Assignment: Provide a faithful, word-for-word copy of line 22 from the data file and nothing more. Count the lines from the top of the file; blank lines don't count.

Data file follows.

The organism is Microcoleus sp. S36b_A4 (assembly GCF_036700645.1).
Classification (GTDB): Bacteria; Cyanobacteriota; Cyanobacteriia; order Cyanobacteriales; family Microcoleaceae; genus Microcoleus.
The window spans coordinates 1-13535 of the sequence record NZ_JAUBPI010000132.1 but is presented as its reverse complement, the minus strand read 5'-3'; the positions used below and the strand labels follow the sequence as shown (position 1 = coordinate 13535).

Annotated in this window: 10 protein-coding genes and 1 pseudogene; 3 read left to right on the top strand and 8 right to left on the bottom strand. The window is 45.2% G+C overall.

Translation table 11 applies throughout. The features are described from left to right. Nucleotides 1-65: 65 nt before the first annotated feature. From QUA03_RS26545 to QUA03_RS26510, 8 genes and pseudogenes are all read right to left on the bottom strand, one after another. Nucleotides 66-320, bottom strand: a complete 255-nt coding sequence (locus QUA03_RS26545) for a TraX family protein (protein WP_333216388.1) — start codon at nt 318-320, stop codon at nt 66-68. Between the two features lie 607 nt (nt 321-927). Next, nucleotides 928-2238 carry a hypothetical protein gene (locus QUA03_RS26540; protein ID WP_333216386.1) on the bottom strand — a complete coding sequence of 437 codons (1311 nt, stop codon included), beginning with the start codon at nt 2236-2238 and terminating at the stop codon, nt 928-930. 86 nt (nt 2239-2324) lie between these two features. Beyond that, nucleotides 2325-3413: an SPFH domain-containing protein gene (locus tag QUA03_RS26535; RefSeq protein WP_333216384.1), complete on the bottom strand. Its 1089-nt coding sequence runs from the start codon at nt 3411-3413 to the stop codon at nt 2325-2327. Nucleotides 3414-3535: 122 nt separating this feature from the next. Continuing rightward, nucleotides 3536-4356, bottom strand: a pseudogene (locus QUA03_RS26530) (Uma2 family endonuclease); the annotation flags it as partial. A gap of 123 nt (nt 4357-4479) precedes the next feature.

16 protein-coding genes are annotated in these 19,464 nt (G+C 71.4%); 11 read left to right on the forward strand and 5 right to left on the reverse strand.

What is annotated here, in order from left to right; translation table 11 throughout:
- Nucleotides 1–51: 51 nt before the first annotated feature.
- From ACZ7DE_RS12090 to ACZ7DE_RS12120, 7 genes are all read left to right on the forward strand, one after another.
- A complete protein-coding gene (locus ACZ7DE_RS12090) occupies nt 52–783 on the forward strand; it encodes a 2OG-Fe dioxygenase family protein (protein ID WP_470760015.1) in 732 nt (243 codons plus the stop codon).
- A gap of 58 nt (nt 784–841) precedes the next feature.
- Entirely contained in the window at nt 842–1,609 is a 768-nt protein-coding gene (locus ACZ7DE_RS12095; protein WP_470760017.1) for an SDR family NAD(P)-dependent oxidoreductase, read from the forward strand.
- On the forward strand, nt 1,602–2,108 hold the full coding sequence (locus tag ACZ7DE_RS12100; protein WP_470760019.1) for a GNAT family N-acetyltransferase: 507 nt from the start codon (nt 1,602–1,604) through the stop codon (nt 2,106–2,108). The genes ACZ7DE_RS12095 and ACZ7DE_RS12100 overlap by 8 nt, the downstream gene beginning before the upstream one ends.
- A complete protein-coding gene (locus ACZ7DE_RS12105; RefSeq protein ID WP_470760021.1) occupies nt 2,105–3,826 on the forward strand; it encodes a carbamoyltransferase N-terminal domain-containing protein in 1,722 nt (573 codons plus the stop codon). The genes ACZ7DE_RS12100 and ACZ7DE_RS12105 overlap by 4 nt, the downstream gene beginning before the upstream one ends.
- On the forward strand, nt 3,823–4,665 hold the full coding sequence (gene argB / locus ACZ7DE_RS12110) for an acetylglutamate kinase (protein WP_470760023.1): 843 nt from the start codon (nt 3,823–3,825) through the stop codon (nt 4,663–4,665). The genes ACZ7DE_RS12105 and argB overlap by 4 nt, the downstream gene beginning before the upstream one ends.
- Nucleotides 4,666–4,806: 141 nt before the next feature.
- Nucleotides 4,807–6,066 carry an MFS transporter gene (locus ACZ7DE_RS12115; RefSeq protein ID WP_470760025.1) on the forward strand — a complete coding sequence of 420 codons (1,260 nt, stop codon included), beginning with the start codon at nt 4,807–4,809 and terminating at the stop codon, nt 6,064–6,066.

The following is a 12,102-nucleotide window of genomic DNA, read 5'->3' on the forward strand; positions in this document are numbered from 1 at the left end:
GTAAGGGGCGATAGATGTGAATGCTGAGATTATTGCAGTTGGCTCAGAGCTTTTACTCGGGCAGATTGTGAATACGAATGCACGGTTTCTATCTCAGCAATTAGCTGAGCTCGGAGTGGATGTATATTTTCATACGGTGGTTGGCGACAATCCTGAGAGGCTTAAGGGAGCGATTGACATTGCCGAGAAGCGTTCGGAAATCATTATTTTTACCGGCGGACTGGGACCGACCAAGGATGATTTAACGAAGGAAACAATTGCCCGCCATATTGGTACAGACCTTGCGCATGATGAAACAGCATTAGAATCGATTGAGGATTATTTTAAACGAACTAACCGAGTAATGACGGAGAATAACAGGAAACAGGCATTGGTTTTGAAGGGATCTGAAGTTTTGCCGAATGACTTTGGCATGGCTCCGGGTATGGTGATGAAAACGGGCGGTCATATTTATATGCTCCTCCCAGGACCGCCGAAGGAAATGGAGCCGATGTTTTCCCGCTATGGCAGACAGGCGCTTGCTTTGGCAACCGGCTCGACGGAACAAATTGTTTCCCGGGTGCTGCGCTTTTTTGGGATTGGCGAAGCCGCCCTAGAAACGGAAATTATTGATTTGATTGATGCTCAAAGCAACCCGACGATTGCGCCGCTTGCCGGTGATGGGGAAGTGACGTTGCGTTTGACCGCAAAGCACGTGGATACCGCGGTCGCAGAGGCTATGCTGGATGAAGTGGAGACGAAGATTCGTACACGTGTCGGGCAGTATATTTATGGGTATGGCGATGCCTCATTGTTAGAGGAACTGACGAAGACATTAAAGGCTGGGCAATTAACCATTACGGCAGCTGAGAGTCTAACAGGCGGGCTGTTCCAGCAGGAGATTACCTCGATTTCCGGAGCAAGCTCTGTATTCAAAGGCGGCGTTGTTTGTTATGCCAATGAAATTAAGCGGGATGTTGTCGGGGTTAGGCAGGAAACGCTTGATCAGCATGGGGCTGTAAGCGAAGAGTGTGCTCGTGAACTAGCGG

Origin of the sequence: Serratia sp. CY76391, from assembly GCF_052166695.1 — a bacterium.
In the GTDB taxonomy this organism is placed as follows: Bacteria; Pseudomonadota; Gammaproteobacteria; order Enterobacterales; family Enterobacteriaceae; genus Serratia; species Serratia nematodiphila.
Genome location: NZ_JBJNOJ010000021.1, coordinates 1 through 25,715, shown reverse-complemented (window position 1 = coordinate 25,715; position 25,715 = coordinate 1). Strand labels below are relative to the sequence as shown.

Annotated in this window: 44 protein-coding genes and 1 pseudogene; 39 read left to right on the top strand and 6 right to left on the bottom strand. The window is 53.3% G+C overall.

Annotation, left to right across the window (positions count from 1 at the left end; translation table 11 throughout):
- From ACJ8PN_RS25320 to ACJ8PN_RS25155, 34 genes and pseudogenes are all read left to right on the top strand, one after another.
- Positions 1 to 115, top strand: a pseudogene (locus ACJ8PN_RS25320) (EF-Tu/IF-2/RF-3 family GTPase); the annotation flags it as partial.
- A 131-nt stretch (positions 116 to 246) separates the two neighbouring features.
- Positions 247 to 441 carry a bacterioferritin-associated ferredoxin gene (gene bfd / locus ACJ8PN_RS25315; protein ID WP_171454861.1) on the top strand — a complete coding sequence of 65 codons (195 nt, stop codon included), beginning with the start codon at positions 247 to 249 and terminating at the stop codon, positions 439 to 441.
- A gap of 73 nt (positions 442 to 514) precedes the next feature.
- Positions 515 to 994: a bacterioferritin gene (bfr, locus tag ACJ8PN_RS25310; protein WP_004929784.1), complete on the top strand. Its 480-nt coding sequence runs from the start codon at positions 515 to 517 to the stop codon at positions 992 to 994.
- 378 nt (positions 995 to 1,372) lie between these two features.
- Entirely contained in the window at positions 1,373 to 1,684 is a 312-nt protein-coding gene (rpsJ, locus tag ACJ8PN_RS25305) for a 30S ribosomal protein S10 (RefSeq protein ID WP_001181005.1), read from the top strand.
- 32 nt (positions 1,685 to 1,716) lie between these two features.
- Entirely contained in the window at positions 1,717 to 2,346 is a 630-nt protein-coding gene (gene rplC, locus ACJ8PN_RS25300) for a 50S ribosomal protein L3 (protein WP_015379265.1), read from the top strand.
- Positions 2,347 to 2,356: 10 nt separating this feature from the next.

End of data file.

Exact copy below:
Genome location: NZ_JBJNOJ010000021.1, coordinates 1 through 25,715, shown reverse-complemented (window position 1 = coordinate 25,715; position 25,715 = coordinate 1). Strand labels below are relative to the sequence as shown.